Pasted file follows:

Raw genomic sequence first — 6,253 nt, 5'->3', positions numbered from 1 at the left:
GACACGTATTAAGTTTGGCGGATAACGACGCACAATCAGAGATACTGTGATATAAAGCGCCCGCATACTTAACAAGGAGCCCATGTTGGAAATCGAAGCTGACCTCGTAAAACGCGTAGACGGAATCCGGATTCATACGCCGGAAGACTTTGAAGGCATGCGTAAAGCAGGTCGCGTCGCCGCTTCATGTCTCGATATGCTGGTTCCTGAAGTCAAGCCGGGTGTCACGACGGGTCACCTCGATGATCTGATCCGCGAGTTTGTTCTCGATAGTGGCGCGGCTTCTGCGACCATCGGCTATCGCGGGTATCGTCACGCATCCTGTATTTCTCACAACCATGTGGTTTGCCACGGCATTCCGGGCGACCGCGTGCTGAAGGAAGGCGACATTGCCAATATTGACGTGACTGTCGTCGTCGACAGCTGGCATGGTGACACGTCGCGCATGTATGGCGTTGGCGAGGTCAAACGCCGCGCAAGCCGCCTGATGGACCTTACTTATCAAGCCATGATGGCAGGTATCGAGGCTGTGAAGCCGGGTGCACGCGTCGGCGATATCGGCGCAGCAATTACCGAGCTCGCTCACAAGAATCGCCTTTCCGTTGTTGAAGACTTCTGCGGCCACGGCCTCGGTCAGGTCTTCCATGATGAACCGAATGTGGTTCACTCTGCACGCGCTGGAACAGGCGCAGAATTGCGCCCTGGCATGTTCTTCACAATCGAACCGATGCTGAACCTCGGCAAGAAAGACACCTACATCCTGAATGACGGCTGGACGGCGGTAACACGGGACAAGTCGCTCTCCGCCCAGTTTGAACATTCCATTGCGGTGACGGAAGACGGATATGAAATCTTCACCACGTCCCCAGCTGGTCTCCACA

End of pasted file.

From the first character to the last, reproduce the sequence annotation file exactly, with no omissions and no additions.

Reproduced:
Raw genomic sequence first — 6,253 nt, 5'->3', positions numbered from 1 at the left:
GACACGTATTAAGTTTGGCGGATAACGACGCACAATCAGAGATACTGTGATATAAAGCGCCCGCATACTTAACAAGGAGCCCATGTTGGAAATCGAAGCTGACCTCGTAAAACGCGTAGACGGAATCCGGATTCATACGCCGGAAGACTTTGAAGGCATGCGTAAAGCAGGTCGCGTCGCCGCTTCATGTCTCGATATGCTGGTTCCTGAAGTCAAGCCGGGTGTCACGACGGGTCACCTCGATGATCTGATCCGCGAGTTTGTTCTCGATAGTGGCGCGGCTTCTGCGACCATCGGCTATCGCGGGTATCGTCACGCATCCTGTATTTCTCACAACCATGTGGTTTGCCACGGCATTCCGGGCGACCGCGTGCTGAAGGAAGGCGACATTGCCAATATTGACGTGACTGTCGTCGTCGACAGCTGGCATGGTGACACGTCGCGCATGTATGGCGTTGGCGAGGTCAAACGCCGCGCAAGCCGCCTGATGGACCTTACTTATCAAGCCATGATGGCAGGTATCGAGGCTGTGAAGCCGGGTGCACGCGTCGGCGATATCGGCGCAGCAATTACCGAGCTCGCTCACAAGAATCGCCTTTCCGTTGTTGAAGACTTCTGCGGCCACGGCCTCGGTCAGGTCTTCCATGATGAACCGAATGTGGTTCACTCTGCACGCGCTGGAACAGGCGCAGAATTGCGCCCTGGCATGTTCTTCACAATCGAACCGATGCTGAACCTCGGCAAGAAAGACACCTACATCCTGAATGACGGCTGGACGGCGGTAACACGGGACAAGTCGCTCTCCGCCCAGTTTGAACATTCCATTGCGGTGACGGAAGACGGATATGAAATCTTCACCACGTCCCCAGCTGGTCTCCACA